The Rules of Golf: Now Ever So Slightly Less Arcane

Dustin Johnson consults with a rules official on the fifth green after his ball moved during the final round of the U.S. Open at Oakmont Country Club. Credit: David Cannon / Getty Images

Golf is a simple game. The object is to get the ball in the cup in the fewest shots possible, over 18 holes. The rules of golf, on the other hand, are a befuddling, arcane, hot mess. Thankfully, today the United States Golf Association and the Royal and Ancient have moved to simplify them, if only a little.

This particular change is an obvious one. Just ask Dustin Johnson. During last year’s U.S. Open, he was assessed a one-shot penalty because his ball accidentally moved on the putting green. Johnson, during his practice stroke routine, grounded his putter, and the ball rolled before he actually stepped up to hit it. Neither he, his playing partner, Lee Westwood, nor a rules official on the course thought Johnson had caused the movement. But after endless video replay, the USGA rules committee deemed he had “probably” caused the ball to roll a millimeter or two and penalized him anyway.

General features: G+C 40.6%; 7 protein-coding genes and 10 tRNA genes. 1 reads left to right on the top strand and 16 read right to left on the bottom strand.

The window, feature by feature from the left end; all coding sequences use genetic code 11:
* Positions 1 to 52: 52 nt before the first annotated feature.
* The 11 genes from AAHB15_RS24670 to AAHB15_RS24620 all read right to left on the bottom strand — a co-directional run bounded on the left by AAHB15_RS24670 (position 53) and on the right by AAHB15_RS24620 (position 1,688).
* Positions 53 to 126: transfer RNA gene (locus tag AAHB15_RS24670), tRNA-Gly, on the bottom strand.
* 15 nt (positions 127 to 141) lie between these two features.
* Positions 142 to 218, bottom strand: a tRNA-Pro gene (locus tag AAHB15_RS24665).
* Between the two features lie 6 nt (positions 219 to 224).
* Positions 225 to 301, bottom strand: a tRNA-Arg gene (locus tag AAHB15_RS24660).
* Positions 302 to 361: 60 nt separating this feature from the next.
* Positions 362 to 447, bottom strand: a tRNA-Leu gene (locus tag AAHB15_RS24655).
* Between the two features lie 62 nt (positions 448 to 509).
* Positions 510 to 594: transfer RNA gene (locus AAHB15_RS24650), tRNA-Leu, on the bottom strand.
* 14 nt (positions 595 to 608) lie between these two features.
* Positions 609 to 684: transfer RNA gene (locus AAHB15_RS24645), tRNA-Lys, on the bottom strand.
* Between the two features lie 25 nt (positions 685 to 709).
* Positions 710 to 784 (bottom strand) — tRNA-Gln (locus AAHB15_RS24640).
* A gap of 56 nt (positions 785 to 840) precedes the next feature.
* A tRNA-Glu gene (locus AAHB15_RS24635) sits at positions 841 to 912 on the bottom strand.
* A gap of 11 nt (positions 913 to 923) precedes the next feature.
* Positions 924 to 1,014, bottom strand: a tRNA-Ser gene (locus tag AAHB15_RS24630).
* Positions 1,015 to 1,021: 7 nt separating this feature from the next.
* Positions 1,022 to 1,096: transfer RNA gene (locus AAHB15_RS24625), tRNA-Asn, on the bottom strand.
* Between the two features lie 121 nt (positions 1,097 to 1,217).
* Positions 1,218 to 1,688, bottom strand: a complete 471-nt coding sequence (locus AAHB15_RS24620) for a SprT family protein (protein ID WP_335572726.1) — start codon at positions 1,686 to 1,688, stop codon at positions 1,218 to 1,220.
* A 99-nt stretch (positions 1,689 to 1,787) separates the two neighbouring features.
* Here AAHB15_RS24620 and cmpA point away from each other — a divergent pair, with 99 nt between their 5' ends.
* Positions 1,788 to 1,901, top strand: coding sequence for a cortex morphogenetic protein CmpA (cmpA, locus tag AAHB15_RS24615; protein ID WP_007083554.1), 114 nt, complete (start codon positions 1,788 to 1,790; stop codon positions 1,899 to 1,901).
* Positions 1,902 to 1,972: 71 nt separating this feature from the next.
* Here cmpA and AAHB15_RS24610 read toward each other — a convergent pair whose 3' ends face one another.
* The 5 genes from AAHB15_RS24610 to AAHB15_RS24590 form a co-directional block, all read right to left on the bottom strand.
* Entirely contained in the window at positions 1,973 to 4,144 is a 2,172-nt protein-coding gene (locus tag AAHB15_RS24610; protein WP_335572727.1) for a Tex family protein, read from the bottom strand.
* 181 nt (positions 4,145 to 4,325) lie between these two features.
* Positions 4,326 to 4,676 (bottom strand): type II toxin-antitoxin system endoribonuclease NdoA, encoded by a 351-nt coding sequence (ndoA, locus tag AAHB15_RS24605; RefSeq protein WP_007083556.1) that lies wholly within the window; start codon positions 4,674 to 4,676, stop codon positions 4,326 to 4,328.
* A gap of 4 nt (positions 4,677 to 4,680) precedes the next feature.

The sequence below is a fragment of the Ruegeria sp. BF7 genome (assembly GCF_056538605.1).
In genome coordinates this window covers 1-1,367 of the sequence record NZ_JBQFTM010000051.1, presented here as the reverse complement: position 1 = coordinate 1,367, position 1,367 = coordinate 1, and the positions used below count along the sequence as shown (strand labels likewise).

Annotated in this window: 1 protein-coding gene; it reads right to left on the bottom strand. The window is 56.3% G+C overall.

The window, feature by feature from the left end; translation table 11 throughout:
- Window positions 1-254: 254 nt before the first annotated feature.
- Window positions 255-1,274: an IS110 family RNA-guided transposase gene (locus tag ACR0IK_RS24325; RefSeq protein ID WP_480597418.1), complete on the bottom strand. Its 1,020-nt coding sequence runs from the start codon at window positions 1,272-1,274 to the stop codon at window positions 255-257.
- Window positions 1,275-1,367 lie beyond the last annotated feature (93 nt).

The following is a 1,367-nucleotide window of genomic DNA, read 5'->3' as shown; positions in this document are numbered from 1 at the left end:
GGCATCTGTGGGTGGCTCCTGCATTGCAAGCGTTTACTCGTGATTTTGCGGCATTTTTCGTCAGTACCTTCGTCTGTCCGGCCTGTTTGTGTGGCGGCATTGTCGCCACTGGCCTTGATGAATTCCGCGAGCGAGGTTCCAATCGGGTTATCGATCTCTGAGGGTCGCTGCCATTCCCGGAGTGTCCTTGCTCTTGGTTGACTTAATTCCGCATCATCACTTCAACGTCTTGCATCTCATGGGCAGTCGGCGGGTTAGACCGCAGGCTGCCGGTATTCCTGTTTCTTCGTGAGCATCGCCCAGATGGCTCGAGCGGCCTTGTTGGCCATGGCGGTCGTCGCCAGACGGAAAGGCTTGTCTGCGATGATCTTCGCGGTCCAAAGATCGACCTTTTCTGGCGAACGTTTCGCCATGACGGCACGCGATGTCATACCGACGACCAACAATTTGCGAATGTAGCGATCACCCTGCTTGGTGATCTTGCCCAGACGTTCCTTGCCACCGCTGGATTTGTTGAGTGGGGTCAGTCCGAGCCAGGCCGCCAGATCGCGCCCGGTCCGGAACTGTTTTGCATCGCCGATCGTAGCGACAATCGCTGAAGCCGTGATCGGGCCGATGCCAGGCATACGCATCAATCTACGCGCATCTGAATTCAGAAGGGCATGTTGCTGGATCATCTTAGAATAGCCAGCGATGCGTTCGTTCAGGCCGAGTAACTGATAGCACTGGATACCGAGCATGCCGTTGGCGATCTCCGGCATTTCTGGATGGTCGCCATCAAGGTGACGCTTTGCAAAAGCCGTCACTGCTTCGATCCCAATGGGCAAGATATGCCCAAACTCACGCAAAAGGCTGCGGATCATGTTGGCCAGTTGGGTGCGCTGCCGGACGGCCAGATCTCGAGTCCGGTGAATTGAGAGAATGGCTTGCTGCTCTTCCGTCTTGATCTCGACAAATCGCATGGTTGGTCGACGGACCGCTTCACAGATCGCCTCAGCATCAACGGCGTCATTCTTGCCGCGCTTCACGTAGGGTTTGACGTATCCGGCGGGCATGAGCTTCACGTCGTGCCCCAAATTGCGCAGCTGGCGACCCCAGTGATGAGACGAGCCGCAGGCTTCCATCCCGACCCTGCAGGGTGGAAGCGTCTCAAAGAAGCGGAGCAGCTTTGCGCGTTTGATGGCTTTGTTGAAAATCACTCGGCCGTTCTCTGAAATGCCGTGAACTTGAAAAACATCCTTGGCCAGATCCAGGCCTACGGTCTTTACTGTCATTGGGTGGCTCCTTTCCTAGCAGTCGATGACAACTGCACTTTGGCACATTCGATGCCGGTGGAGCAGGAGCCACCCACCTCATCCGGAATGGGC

The controversial ruling could have been disastrous and cost him the tournament. Thankfully, Johnson went on to win his first major by three shots and saved the USGA the absurd embarrassment they so richly deserved.

To prevent future idiotic debacles of this sort, the game’s two governing bodies announced a new “local rule” modifying rules 18-2, 18-3, and 20-1.

"When a player’s ball lies on the putting green, there is no penalty if the ball or ball-marker is accidentally moved by the player, his partner, his opponent, or any of their caddies or equipment.

The moved ball or ball-marker must be replaced as provided in Rules 18-2, 18-3, and 20-1."

This new rule goes into effect on January 1, 2017 and will be applicable at all of next year’s major championships, qualifiers, and any tournament or club that wishes to adopt it. It's important to note that this is not a change to The Rules of Golf, so individual courses and tournaments will have to accept it, and you’ll want to check with them before entering into any big money skins games.

Of course, this is only a tiny move in the right direction. For the health of the game, golf’s rule book still needs a major overhaul. Simplifying it would help speed up play and make playing more approachable for more people. But for now, at least DJ and the rest of us won’t have to anguish over accidents on the greens.